The Psychiatry of a Greek Lady Named Betty
"She'll never talk to you. She'll throw you right out."

That's what the staff at the nursing home tells me about Betty, an 80-year old Greek woman who had a stroke years ago. Betty can say only "Tee-tee-tee-tee-tee." Staff are concerned that she seems to have given up on life. She refuses to eat. When her granddaughter from Maryland comes to visit, she gives her the cold shoulder. She scratched out the face on the photograph of her son, who is with the Army, stationed in the Far East. She has a new roommate whom she hates, because she can't boss her around the way she did her old one, who was more severely impaired.

Something tells me that extraordinary measures are necessary to reach this woman. And so, I take the hand of Cheryl, a warm and caring LPN, hold it high overhead, and lead the way into the room doing a Greek folk dance, the Yerakine, singing aloud in Greek:

    Kinise...yerakine....ya nero...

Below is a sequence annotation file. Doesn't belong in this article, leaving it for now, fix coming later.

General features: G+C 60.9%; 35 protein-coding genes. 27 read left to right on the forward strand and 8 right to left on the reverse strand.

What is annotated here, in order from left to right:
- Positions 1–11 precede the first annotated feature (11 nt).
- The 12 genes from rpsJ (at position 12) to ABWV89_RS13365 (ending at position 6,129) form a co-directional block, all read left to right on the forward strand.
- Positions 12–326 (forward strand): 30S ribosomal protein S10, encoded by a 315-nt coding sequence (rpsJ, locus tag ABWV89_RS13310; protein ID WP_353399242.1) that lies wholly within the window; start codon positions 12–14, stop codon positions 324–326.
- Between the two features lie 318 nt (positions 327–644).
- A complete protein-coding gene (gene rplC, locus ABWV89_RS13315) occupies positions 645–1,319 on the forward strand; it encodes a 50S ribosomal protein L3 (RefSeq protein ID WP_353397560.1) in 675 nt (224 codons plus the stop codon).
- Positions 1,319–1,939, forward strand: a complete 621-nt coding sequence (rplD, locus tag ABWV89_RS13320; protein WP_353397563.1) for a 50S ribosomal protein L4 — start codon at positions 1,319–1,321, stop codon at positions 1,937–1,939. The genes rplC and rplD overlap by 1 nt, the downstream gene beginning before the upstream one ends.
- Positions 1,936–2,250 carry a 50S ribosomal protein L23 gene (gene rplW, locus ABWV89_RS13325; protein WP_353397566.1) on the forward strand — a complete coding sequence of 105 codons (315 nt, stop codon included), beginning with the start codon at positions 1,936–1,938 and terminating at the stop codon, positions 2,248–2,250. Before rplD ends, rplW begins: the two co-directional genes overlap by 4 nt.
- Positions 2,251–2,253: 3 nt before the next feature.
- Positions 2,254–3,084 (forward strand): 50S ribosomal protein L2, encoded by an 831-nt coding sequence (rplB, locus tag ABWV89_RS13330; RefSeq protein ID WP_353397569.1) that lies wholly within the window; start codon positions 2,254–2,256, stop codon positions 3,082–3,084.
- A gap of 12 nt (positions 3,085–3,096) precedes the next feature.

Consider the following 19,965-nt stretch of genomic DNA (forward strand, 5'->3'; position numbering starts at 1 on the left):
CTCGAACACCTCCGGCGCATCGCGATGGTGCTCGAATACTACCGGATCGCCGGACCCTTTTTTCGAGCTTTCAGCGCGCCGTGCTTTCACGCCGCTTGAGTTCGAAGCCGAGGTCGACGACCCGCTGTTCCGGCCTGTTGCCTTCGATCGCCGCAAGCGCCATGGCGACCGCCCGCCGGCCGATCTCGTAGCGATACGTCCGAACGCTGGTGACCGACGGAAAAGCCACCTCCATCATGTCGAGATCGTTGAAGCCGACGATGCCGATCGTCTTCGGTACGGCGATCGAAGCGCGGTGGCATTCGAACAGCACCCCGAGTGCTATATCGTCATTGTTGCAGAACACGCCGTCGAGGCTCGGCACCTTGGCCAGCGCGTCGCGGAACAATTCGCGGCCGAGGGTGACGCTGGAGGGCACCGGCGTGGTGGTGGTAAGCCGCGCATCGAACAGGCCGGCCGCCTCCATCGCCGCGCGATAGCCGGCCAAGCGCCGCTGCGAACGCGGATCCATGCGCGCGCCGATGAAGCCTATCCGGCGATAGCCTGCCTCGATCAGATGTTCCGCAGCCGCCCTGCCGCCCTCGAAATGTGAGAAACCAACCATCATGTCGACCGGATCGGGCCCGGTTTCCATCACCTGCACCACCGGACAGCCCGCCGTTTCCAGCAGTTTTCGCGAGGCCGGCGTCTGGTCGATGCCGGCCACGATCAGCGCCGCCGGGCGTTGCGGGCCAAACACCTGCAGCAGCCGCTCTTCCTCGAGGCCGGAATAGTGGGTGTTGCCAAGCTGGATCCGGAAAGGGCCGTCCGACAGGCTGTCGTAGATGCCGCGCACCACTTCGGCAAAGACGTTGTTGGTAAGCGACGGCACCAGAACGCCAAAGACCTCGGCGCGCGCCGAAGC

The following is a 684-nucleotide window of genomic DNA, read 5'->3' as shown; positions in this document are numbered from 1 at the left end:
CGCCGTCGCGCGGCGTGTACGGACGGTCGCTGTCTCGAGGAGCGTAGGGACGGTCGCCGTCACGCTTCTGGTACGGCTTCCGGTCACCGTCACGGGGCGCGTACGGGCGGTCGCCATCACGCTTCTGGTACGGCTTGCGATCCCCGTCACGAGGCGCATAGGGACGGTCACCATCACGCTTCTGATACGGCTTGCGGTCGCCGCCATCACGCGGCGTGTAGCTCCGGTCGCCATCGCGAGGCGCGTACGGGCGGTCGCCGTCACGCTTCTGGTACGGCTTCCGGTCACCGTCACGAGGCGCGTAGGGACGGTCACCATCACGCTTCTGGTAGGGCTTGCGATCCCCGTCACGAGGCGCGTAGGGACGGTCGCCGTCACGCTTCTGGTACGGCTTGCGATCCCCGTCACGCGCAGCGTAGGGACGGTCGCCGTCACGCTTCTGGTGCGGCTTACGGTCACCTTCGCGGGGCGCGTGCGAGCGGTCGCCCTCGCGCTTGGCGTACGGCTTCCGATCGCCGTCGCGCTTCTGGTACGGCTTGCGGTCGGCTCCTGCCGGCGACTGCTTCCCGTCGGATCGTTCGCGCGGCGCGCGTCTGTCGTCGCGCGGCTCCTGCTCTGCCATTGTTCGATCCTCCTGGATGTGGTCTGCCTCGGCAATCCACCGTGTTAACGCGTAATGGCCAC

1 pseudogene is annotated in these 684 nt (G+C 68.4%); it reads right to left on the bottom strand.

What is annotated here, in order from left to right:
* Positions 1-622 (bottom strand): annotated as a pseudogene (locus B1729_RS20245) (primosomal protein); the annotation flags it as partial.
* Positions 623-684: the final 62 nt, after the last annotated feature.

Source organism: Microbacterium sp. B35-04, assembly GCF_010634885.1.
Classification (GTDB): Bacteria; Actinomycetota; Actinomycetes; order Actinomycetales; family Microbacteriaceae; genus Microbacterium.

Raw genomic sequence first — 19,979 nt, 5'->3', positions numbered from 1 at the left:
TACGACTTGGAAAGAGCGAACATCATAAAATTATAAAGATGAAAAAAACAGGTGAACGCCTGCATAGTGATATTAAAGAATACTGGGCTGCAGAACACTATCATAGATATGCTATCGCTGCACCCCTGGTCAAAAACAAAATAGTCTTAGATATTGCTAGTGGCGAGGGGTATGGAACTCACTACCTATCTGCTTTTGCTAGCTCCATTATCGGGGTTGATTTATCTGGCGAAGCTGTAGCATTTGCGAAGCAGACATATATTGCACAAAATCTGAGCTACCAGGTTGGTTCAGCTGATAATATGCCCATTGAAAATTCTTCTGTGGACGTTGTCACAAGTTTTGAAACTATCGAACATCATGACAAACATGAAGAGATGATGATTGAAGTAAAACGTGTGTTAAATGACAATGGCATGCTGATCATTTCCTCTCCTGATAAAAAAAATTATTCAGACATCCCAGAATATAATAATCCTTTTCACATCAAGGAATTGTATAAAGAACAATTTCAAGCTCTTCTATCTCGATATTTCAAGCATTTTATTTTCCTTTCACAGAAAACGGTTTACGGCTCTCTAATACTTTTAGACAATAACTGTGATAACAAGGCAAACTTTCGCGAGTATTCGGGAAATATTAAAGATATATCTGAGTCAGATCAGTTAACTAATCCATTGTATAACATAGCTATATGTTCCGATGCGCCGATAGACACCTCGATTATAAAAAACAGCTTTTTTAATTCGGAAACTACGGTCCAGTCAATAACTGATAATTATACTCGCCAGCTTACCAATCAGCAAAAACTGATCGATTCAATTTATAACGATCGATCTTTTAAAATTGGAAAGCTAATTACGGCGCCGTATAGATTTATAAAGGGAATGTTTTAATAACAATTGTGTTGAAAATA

It is one of those defining moments that make nursing home consultation such a joy sometimes. Betty looks up in astonishment and beams, screaming with delight: "Tee-tee-tee-tee-tee-tee!!!" She pulls us to her, hugging us with affection. She grabs a picture of her husband, pointing to him with animation. "Tee-tee-tee-tee," which means that she used to dance the yerakine with him. I ask her about her son, and she frowns, making a dismissive motion with her hand. I begin to name Greek foods --- moussaka, spanikopita, ouzo, Retsina wine --- and she beams again with delight. When I ask her if she would like to have Greek food here, she frowns and makes her dismissive motion. Cheryl and I take our leave, dancing and singing, and she waves goodbye, "Tee-tee-tee-tee-tee!!"

My recommendations to staff:

  1. Although she is thin, she does not seem emaciated to me and she has lots of energy. I wouldn't worry so much about her eating, although I would bring her Greek food, especially baklava, which is very fattening, and moussaka, which is nutritious and fattening.
  2. She is not clinically depressed, and I don't think she would benefit from antidepressant medication.
  3. Learn a little Greek to engage with her:
         Hello (in the morning) = Kali merra
         Hello (in the afternoon and evening) = Kali sperra
         Good night = Kali nikkta
         Thank you = Effkharisto
  4. Learn Greek dancing. Even if you don't reach Betty with it all the time, you'll feel better when you do it.

--- Michael A. Ingall, M.D.

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